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ORIGINAL RESEARCH article

Front. Vet. Sci., 24 January 2022 | https://doi.org/10.3389/fvets.2021.778556

Characterization of the Gut Microbiome and Resistomes of Wild and Zoo-Captive Macaques

Ting Jia1, Wei-Shan Chang2*, Vanessa R. Marcelino2,3,4, Sufen Zhao1, Xuefeng Liu1, Yuyan You1, Edward C. Holmes2, Mang Shi5* and Chenglin Zhang1*
  • 1Beijing Key Laboratory of Captive Wildlife Technologies, Beijing Zoo, Beijing, China
  • 2Sydney Institute for Infectious Diseases, School of Life and Environmental Sciences and School of Medical Sciences, The University of Sydney, Sydney, NSW, Australia
  • 3Department of Molecular and Translational Sciences, Monash University, Clayton, VIC, Australia
  • 4Centre for Innate Immunity and Infectious Diseases, Hudson Institute of Medical Research, Clayton, VIC, Australia
  • 5School of Medicine, Sun Yat-sen University, Guangzhou, China

Rhesus macaques (Macaca mulatta) are the most widely distributed species of Old World monkey and are frequently used as animal models to study human health and disease. Their gastrointestinal microbial community likely plays a major role in their physiology, ecology and evolution. Herein, we compared the fecal microbiome and antibiotic resistance genes in 15 free-ranging and 81 zoo-captive rhesus macaques sampled from two zoos in China, using both 16S amplicon sequencing and whole genome shotgun DNA sequencing approaches. Our data revealed similar levels of microbial diversity/richness among the three groups, although the composition of each group differed significantly and were particularly marked between the two zoo-captive and one wild groups. Zoo-captive animals also demonstrated a greater abundance and diversity of antibiotic genes. Through whole genome shotgun sequencing we also identified a mammalian (simian) associated adenovirus. Overall, this study provides a comprehensive analysis of resistomes and microbiomes in zoo-captive and free-ranging monkeys, revealing that semi-captive wildlife might harbor a higher diversity of antimicrobial resistant genes.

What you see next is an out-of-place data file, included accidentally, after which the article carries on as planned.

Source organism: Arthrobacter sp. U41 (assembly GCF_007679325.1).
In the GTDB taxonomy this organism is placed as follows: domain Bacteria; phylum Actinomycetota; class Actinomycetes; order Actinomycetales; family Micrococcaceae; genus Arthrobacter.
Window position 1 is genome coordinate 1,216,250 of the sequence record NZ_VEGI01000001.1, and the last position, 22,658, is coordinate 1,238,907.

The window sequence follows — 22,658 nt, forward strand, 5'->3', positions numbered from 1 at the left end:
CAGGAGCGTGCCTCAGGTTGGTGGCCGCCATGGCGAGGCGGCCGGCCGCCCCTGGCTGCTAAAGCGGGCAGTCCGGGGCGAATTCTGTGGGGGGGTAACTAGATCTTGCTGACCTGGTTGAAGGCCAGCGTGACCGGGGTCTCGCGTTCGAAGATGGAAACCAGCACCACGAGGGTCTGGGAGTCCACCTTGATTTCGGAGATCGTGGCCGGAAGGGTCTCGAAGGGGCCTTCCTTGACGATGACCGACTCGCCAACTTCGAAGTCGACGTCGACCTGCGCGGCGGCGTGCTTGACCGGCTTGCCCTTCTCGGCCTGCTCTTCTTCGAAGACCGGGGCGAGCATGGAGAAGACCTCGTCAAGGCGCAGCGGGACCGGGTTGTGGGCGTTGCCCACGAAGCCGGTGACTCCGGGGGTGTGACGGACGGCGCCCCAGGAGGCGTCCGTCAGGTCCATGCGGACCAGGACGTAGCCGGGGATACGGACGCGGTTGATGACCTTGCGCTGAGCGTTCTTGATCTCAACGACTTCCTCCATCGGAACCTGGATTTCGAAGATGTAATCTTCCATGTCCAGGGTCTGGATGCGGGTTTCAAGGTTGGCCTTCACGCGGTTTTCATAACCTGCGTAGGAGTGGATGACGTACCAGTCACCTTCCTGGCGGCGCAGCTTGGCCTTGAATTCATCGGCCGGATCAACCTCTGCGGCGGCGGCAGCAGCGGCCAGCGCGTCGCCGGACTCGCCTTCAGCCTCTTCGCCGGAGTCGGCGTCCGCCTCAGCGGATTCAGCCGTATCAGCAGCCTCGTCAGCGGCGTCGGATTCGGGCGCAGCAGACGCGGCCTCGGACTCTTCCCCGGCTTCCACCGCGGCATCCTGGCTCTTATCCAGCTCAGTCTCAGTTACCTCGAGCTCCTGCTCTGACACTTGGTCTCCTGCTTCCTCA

Introduction

Rhesus macaques (Macaca mulatta) are a species of Old World Monkey with a wide geographic distribution. Because of their close phylogenetic relationship with humans, they are extensively used as biomedical models for understanding human disease. A handful of publications have demonstrated that the non-human primate (NHP) gut microbiome is shaped by diet, evolutionary features, age, sex, geographical habits (14), and notably captivity, indicating that human-mediated life styles and living locations could alter the gut-associated microbial communities of primates (5). Many previous studies have investigated the impact of captivity, diet and anthropogenic activity on microbiome composition. For example, Clayton et al. examined the gut microbiome in different species of NHPs such as douc and howler monkeys, showing that diversity of native gut microbial taxa was reduced among the captive groups (5). In black howler monkeys, the environmental and dietary changes associated with captivity had a major impact on intestinal microbial methanogenesis (6). In contrast, similar bacterial compositions were observed in wild vs. captive chimpanzees (7).